Bitcoin payments startup BitPesa has collected $2.5m in a new Series A funding round with perspectives to broaden its services further across West and Southern Africa, and also in the UK and Europe.
The Series A round was carried by prominent US-based industry investor Draper VC, with participation from existing investors: the Digital Currency Group, Blockchain Capital, Pantera Capital Management, BnkToTheFuture, Zephyr Acorn and FuturePerfectVC. US venture capital firm Greycroft LLC enters as a new shareholder and investor. The latest funding round results from a strategic investment by BitFury in the company in early 2016. In February 2015, BitPesa gained $1 million in new funding, having closed its first operation in 2014 with over $.17 million in ownership. Totally, BitPesa has gained more than $5 million in funding since 2013.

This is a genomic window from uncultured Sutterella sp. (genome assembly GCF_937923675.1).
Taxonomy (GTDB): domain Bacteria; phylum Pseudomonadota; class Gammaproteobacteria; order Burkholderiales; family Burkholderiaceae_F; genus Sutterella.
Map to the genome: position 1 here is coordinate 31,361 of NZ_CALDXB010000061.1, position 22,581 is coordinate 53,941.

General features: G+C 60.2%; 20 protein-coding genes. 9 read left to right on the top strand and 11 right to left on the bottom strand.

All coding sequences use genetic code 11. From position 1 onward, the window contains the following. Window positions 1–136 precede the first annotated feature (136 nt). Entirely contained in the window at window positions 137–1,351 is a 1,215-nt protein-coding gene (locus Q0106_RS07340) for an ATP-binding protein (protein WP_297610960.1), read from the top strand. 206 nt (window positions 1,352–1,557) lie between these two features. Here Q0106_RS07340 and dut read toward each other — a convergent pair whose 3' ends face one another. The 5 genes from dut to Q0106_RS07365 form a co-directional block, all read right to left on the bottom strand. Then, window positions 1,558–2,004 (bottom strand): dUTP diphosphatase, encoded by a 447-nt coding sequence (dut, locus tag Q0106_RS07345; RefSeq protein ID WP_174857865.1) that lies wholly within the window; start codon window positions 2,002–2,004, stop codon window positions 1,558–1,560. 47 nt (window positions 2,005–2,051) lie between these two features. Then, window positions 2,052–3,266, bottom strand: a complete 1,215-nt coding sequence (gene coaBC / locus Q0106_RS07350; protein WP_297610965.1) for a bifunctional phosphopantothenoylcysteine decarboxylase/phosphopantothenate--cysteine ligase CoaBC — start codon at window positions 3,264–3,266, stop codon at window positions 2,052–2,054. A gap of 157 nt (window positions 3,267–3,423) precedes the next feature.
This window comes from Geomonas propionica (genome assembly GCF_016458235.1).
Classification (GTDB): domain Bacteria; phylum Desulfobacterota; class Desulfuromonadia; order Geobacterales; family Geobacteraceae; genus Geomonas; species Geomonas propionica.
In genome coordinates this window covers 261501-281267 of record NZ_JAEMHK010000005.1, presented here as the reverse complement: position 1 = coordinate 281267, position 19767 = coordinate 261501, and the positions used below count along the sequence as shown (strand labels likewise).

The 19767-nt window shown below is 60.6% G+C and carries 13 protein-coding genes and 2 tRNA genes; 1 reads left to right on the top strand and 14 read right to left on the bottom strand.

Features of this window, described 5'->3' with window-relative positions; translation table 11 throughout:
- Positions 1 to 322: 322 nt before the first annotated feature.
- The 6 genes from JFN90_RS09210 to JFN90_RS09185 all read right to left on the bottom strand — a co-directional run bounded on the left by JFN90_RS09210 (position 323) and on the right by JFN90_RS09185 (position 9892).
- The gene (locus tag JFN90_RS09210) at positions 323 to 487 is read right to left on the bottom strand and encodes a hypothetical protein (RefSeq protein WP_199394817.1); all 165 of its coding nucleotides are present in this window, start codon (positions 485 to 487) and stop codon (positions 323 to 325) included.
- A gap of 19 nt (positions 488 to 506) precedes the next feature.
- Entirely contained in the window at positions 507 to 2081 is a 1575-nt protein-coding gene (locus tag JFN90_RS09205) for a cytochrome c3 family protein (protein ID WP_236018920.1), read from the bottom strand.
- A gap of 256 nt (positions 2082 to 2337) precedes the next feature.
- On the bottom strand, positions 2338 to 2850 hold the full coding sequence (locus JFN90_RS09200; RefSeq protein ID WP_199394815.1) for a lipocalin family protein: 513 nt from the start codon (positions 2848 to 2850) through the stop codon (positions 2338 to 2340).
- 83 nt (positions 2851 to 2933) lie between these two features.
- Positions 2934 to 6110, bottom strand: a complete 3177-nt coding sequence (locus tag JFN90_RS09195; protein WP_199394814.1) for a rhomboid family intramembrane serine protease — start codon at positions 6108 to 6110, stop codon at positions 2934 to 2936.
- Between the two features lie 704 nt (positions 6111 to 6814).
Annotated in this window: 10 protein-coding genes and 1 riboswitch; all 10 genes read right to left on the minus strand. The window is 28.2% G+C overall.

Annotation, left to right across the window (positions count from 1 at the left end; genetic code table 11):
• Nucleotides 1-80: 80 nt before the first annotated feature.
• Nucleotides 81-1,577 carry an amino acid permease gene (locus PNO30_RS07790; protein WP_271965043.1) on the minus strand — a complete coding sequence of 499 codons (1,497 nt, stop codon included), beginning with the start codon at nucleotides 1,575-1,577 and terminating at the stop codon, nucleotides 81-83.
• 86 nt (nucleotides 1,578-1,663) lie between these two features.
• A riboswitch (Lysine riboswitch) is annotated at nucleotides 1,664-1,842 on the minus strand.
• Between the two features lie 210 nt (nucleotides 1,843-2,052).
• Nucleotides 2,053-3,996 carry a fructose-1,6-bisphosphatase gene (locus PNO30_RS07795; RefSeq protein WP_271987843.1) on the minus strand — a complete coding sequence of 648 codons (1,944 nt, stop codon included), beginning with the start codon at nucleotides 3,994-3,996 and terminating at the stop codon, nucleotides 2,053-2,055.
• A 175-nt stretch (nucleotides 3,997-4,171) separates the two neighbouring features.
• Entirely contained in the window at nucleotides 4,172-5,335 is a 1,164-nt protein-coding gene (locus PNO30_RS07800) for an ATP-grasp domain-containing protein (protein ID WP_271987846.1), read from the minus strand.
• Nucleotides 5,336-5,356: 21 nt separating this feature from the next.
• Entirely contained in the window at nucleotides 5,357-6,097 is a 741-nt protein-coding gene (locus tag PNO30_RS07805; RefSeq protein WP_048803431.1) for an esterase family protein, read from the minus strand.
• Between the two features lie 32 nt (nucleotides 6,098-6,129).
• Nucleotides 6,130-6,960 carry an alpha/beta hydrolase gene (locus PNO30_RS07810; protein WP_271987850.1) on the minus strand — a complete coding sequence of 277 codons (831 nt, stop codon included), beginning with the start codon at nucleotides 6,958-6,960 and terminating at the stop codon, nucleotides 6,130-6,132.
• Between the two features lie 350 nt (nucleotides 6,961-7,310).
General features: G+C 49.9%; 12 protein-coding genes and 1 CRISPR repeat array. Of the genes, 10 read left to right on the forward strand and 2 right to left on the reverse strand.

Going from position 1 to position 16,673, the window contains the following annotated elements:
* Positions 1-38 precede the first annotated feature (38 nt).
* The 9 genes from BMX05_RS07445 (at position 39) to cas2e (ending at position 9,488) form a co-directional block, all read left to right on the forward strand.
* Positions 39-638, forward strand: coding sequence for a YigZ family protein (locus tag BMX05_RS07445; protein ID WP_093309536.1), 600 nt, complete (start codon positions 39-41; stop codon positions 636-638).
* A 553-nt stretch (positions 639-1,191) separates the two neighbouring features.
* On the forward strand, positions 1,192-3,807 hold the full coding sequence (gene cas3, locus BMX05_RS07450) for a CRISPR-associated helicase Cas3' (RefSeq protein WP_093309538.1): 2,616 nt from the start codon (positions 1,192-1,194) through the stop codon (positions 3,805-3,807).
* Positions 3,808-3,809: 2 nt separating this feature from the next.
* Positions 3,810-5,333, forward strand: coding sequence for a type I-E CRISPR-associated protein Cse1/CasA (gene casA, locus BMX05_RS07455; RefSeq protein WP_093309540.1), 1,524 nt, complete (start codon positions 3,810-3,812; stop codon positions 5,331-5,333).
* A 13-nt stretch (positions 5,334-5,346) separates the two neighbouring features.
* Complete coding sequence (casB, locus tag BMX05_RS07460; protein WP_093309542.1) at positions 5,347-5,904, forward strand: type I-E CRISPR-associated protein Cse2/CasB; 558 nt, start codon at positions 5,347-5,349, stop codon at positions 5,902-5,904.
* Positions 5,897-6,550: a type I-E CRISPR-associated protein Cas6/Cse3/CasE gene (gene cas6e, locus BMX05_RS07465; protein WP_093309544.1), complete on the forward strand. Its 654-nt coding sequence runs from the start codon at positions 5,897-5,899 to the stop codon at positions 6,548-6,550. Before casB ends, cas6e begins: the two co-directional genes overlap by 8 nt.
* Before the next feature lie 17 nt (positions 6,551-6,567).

BitPesa lets African users to buy and sell local African money via bitcoin, with arrangements directly handled to and from bank and mobile money accounts in Africa. BitPesa recognizes bitcoin payments and exchanges the bitcoin for local money. Then it settles local currencies into bank accounts or mobile money wallets. There is a possibility of transactions in over 30 currencies.